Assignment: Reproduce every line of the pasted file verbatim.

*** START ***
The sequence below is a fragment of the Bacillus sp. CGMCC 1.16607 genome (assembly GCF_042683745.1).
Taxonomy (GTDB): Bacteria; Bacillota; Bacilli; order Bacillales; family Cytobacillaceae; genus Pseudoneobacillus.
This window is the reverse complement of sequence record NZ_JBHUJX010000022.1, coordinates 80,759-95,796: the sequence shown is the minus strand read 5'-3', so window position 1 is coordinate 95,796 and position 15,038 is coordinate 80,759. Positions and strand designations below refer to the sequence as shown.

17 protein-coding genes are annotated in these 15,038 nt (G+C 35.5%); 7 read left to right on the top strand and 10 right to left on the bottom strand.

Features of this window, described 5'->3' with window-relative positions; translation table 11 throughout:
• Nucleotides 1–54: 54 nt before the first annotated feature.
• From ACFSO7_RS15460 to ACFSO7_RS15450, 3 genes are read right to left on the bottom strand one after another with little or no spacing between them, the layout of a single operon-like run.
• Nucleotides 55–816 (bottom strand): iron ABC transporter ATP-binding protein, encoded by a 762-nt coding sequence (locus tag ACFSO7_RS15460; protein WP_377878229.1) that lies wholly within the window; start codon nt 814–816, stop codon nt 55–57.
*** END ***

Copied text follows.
The sequence below is a fragment of the Bacillus sp. CGMCC 1.16607 genome (assembly GCF_042683745.1).
Taxonomy (GTDB): Bacteria; Bacillota; Bacilli; order Bacillales; family Cytobacillaceae; genus Pseudoneobacillus.
This window is the reverse complement of sequence record NZ_JBHUJX010000022.1, coordinates 80,759-95,796: the sequence shown is the minus strand read 5'-3', so window position 1 is coordinate 95,796 and position 15,038 is coordinate 80,759. Positions and strand designations below refer to the sequence as shown.

17 protein-coding genes are annotated in these 15,038 nt (G+C 35.5%); 7 read left to right on the top strand and 10 right to left on the bottom strand.

Features of this window, described 5'->3' with window-relative positions; translation table 11 throughout:
• Nucleotides 1–54: 54 nt before the first annotated feature.
• From ACFSO7_RS15460 to ACFSO7_RS15450, 3 genes are read right to left on the bottom strand one after another with little or no spacing between them, the layout of a single operon-like run.
• Nucleotides 55–816 (bottom strand): iron ABC transporter ATP-binding protein, encoded by a 762-nt coding sequence (locus tag ACFSO7_RS15460; protein WP_377878229.1) that lies wholly within the window; start codon nt 814–816, stop codon nt 55–57.